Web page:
Training's hotting up!

 Serve On International Response Team volunteers putting up their Base of Operations in an 'earthquake-hit' village as part of a mock deployment training exercise.

Serve On International Response Team volunteers putting up their Base of Operations in an 'earthquake-hit' village as part of a mock deployment training exercise.

It was another sweltering weekend, but there was no rest for our International Response Team volunteers.

It was a training week and this month our recruits were in exercise mode, arriving at our Chilmark base late on Friday night ready for a mock deployment after getting a text alert to establish their availability to respond to a 'disaster'.

That meant hurriedly but efficiently prepping and loading the tonne of equipment they would need, preparing manifests, checking personal kit, filling in INSARAG fact sheets and heading for check-in at Chilmark ‘airport’.

The training team had gone to great lengths to inject some realism, complete with in-flight movie, before the team landed in the ‘earthquake affected area’ at 1.20 am and went about setting up their Base of Operations in the remote field allocated to them by the LEMA.

The team who would be first to be tasked at the end of the night’s curfew got two hours sleep while their colleagues completed the setting up of the BoO.

Soon after dawn the volunteers were in action in the ‘earthquake-devastated village’, putting into practice their assessment and communication skills, in tandem with James and Molly from the dog team, and assisting operational members of the small USAR team when a ‘casualty’ was located in a ‘collapsed building’.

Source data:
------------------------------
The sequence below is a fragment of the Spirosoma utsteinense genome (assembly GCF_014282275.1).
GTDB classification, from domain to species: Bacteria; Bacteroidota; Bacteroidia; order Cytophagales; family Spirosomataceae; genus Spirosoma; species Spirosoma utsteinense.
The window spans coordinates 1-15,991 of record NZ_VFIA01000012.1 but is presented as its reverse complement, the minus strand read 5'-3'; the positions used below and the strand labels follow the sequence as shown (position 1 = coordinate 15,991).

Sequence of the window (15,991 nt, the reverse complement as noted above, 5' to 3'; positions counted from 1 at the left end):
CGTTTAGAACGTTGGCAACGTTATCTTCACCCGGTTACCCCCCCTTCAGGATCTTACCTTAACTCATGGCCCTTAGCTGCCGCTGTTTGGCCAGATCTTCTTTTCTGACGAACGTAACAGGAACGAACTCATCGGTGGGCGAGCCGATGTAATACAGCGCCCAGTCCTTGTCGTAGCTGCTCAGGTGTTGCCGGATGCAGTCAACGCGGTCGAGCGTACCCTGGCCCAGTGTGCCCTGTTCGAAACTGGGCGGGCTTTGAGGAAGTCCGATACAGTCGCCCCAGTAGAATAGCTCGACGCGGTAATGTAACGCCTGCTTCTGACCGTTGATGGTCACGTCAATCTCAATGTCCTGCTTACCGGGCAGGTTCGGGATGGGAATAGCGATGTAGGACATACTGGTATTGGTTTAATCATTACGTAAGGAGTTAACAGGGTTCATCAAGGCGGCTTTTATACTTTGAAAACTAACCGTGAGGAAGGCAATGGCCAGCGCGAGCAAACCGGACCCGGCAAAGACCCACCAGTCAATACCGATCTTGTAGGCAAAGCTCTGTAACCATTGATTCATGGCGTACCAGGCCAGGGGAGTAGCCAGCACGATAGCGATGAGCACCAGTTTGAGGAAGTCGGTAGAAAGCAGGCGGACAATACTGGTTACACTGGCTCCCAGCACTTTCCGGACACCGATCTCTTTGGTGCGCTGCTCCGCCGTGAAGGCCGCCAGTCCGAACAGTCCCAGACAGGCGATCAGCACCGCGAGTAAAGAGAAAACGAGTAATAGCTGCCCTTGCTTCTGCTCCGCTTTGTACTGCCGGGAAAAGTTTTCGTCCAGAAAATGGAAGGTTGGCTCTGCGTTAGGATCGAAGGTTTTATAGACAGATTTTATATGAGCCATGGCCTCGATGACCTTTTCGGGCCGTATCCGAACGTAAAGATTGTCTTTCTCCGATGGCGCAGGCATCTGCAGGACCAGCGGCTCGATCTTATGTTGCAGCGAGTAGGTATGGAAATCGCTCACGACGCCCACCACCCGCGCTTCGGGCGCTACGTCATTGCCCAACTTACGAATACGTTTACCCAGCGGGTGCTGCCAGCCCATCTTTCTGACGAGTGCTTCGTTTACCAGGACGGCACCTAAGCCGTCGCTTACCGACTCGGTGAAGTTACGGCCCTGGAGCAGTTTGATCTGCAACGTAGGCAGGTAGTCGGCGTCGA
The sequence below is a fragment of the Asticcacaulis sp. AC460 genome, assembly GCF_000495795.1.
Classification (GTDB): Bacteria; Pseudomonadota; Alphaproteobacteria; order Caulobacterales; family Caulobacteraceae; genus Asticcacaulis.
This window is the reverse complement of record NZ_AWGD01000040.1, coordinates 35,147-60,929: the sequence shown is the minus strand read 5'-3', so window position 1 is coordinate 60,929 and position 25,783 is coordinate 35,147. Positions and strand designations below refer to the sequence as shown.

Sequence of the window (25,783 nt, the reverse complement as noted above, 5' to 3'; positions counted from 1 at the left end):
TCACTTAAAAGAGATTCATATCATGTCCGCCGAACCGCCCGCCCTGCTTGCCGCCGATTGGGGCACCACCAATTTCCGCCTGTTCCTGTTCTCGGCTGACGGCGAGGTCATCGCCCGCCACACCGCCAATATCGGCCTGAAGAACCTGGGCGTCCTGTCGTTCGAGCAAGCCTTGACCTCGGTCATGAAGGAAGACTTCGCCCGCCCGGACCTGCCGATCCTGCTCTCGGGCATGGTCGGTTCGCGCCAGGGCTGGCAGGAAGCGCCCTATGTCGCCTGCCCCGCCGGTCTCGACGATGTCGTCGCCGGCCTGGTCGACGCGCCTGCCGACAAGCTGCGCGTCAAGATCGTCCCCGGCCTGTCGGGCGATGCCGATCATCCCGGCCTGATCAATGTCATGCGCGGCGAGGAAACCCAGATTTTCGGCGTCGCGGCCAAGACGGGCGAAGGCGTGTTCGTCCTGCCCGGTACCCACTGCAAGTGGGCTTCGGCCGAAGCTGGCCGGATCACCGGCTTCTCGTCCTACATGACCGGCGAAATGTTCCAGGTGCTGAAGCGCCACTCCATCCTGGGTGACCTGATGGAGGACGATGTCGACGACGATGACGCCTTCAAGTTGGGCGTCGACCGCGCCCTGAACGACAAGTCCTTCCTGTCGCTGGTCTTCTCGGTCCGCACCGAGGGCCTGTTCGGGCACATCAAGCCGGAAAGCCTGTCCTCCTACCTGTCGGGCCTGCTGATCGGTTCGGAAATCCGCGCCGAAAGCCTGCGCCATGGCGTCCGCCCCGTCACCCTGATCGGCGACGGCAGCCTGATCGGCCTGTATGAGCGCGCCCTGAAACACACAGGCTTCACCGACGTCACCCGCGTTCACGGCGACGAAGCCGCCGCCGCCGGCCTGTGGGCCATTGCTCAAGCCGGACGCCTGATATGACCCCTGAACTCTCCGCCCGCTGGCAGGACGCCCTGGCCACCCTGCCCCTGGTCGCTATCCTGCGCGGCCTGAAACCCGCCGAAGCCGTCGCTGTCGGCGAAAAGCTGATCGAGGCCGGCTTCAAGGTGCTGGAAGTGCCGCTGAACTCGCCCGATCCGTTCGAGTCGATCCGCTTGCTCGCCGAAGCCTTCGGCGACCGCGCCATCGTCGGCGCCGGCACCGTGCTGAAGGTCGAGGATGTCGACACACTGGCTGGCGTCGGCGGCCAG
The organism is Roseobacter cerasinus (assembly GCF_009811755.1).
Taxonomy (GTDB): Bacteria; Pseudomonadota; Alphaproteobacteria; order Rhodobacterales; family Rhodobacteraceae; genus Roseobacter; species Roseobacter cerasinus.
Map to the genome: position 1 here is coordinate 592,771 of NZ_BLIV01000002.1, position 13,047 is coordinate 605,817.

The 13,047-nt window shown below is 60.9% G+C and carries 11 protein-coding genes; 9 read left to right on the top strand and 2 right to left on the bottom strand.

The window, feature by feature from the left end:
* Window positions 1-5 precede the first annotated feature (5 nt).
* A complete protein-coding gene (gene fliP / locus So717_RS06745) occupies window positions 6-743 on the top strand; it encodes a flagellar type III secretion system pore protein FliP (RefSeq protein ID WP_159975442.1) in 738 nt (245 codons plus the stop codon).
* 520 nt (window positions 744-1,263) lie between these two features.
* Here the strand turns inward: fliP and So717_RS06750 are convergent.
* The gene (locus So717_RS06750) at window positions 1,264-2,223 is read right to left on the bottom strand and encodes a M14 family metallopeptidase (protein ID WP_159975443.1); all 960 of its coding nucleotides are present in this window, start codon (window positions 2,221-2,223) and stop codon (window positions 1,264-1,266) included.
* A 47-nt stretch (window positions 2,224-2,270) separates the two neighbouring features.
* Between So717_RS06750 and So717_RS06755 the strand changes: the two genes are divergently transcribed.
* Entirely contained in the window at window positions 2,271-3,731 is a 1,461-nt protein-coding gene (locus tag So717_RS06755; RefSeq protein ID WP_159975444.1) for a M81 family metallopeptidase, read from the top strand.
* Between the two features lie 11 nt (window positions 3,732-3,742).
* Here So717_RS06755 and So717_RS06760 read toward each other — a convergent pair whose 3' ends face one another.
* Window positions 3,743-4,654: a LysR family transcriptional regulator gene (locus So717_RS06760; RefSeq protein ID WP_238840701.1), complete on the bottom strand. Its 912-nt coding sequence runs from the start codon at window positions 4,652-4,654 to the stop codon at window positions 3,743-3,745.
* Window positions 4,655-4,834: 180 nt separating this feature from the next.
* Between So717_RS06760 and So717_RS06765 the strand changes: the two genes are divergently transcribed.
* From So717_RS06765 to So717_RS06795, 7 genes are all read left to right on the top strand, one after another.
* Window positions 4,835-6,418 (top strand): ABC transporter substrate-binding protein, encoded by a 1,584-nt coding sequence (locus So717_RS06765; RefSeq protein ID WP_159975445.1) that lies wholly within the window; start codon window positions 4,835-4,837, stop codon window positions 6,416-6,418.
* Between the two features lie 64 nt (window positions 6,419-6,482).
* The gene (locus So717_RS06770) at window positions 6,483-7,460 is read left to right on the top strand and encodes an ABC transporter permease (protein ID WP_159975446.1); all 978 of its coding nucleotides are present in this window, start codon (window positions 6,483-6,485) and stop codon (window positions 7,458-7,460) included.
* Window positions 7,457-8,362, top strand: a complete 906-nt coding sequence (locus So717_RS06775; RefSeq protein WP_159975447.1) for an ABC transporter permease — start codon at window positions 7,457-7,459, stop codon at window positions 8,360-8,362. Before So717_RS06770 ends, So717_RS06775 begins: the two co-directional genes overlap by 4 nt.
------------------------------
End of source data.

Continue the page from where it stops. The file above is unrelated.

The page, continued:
There was time for several of the recruits to get a taster of the breaking and breaching tools being used by the USAR team to get through the solid obstructions blocking their way through the debris of the collapsed ‘basement’.

Martin sawing through a wardrobe in confined space.
Sarah and Dionne drilling through brick wall in confined space

The volunteers also got time using the portable water filtration system and some practice using our technical search equipment to try to find signs of a ‘casualty’ in a rubble pile.

It was all valuable experience ahead of more testing training to come, thanks to the excellent work by trainers Tony and Tom to prepare a challenging exercise scenario.

Tony, in particular, excelled himself in the building of the walls in the tunnels.

Perhaps a new career beckons in construction when he has finished his work as chief pilot at Chilmark airport.

The heat made the weekend particularly hard work but there was some great learning done which will stand the recruit in good stead in future training.

Did we say ‘no rest’?

Well, maybe there was time for just a bit of shut-eye for the exhausted volunteers before a well-earned barbeque.